ARLINGTON, VIRGINIA —
A group of Americans which has received the U.S. military's highest honor for bravery is gathering this week in Knoxville, Tennessee, for the premiere of a documentary that chronicles the history of the Medal of Honor. But the group does more than just pay tribute to military valor. For several years now, they have also been honoring ordinary civilians with a Citizen Medal of Honor - for acts of bravery and service in communities around the country.
It's a snowy day at Arlington National Cemetery in Virginia, near Washington, D.C. Living Medal of Honor winners gather to recognize service members killed in the line of duty.
"Thank you for inspiring us then and now with your strength, your will and your heroic hearts," said President Barack Obama at a recent ceremony.
And later at the White House, their numbers increase, as a group of veterans from past wars receive the Medal for their own valor.
They also took some time to recognize non-military valor, however, honoring a group of ordinary citizens for their heroic actions in the face of danger.
"We all started to feel this pull and swimming back to the beach became difficult, if not impossible for some of the others. I realized that because of my junior lifeguard training how to recognize that we were in a rip tide," said nineteen year old Connor Stotts, who risked his own life to rescue three friends from drowning during a beach outing in California in 2011.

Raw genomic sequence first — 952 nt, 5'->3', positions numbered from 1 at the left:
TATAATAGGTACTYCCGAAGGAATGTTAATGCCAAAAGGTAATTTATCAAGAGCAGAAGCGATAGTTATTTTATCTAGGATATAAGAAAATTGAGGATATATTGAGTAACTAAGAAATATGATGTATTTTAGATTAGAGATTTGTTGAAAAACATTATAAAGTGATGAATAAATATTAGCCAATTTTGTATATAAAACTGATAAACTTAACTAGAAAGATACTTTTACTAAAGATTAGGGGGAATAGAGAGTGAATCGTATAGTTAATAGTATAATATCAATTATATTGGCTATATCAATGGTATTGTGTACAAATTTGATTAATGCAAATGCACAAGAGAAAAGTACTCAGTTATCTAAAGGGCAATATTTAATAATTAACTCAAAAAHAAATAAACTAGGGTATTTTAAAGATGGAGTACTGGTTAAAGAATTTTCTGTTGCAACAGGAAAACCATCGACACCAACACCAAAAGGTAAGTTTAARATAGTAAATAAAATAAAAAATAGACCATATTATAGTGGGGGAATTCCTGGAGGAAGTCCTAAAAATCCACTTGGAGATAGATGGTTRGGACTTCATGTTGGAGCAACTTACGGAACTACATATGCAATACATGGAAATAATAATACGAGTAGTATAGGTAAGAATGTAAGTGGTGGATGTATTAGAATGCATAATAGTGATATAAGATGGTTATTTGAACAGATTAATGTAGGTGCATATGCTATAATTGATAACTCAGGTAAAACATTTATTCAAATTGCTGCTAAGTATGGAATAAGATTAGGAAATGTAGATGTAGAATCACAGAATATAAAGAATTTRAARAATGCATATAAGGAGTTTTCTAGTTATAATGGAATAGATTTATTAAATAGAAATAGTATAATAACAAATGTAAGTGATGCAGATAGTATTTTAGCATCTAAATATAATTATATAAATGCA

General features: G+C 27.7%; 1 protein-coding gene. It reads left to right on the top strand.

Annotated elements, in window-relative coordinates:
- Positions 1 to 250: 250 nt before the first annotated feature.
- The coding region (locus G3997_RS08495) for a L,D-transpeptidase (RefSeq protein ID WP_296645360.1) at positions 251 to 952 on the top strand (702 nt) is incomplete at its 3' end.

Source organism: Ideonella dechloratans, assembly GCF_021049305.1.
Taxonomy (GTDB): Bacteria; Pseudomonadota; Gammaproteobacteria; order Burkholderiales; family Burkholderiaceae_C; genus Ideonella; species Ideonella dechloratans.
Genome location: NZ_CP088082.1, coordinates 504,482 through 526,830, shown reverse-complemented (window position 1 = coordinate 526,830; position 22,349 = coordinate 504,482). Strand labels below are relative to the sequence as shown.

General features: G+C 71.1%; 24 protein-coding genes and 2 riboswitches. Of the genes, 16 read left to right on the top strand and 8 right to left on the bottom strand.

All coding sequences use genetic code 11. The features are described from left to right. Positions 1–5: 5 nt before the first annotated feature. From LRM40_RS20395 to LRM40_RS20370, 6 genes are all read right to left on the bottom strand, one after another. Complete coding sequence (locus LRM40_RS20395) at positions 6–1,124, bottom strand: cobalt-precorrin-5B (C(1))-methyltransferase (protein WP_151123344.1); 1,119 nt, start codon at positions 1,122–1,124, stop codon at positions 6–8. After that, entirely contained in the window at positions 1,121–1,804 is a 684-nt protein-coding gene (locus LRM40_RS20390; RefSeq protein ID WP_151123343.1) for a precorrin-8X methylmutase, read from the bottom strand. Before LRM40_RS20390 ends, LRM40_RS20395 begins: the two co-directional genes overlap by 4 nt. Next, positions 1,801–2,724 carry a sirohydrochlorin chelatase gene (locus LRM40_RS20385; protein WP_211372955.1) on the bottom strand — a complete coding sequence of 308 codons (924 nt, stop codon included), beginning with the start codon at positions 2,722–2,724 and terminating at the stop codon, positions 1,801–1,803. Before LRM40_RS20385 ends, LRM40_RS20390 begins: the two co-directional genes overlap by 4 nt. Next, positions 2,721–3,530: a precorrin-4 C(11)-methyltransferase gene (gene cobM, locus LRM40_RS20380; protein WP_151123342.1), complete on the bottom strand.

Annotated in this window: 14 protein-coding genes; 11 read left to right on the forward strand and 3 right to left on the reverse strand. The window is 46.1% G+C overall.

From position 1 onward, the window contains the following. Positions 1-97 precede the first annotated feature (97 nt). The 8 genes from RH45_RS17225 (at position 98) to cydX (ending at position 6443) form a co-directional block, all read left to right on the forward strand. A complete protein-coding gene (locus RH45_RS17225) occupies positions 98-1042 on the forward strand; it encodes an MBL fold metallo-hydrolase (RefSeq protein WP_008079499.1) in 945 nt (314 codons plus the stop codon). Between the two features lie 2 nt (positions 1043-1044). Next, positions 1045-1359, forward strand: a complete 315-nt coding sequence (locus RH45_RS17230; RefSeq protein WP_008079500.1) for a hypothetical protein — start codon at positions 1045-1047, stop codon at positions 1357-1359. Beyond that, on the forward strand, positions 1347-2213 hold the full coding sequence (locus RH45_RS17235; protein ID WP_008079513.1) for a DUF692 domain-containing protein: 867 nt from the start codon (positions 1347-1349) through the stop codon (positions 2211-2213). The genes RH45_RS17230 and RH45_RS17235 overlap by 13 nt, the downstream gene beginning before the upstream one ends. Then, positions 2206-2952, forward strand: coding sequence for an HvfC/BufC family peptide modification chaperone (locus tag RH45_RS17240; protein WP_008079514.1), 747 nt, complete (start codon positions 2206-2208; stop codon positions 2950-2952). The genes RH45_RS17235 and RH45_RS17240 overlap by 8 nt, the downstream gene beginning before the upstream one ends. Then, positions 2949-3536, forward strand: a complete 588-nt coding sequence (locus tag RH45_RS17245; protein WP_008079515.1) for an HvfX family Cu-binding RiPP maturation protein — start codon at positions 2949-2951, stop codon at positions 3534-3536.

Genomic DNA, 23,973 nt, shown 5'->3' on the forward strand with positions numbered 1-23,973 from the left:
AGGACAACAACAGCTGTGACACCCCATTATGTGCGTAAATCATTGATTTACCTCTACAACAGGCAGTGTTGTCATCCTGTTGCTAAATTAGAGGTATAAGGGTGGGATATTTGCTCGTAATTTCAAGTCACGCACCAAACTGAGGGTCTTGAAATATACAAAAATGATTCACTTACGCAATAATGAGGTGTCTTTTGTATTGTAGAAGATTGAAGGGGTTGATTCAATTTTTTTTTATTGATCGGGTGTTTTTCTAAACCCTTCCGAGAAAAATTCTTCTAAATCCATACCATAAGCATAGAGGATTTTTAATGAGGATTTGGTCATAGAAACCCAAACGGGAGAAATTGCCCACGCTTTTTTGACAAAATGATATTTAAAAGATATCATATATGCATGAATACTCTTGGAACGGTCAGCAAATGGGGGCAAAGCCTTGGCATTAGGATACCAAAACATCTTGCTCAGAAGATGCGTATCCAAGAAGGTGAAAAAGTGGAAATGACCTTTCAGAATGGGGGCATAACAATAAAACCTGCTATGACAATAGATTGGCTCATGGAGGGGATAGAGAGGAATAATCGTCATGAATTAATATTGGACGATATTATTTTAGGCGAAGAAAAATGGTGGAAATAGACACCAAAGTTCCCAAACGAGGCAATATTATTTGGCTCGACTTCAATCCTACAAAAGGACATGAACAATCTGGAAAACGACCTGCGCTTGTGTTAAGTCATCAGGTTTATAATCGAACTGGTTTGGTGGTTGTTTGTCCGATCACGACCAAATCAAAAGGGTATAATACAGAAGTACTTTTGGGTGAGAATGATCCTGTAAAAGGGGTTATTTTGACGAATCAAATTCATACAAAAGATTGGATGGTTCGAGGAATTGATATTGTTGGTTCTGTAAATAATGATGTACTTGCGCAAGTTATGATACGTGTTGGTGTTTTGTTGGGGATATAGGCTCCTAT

"The thought never crossed my mind that I would just swim back to shore without them," said Stotts.
When asked if he would consider himself a hero, he replied, "I know this is something everyone would say, but I don't consider myself a hero. I would consider myself I hope more of an example."
Eight years ago the living Medal of Honor recipients established an award for ordinary people who demonstrated courage, sacrifice and service.
"He was a very caring person who loved to teach and he loved his kids and he loved his family," said Sharon Landsberry, remembering the love of her life, Michael. The mathematics teacher is credited with saving students' lives at a Nevada middle school before he was shot and killed by a 12-year old boy last year. Michael Landsberry was the first citizen to be awarded the honor posthumously.
"I know my husband would do it over again if it were to happen again that was just who he was. He would put his life up to protect those who he loved," she said.
Ronald Rand, who heads the Medal of Honor Foundation, said the award promotes selfless service.
"Everyone could be one of those heroes, and if in fact everyone knew that and recognized that and looked for ways to perform those acts, our society would be a truly wonderful team of people focused on the right values and the right outcomes," said Rand.
The Citizen Medal of Honor recipients say they hope their acts of valor and service will inspire other ordinary people to help those in need and make a difference in their communities.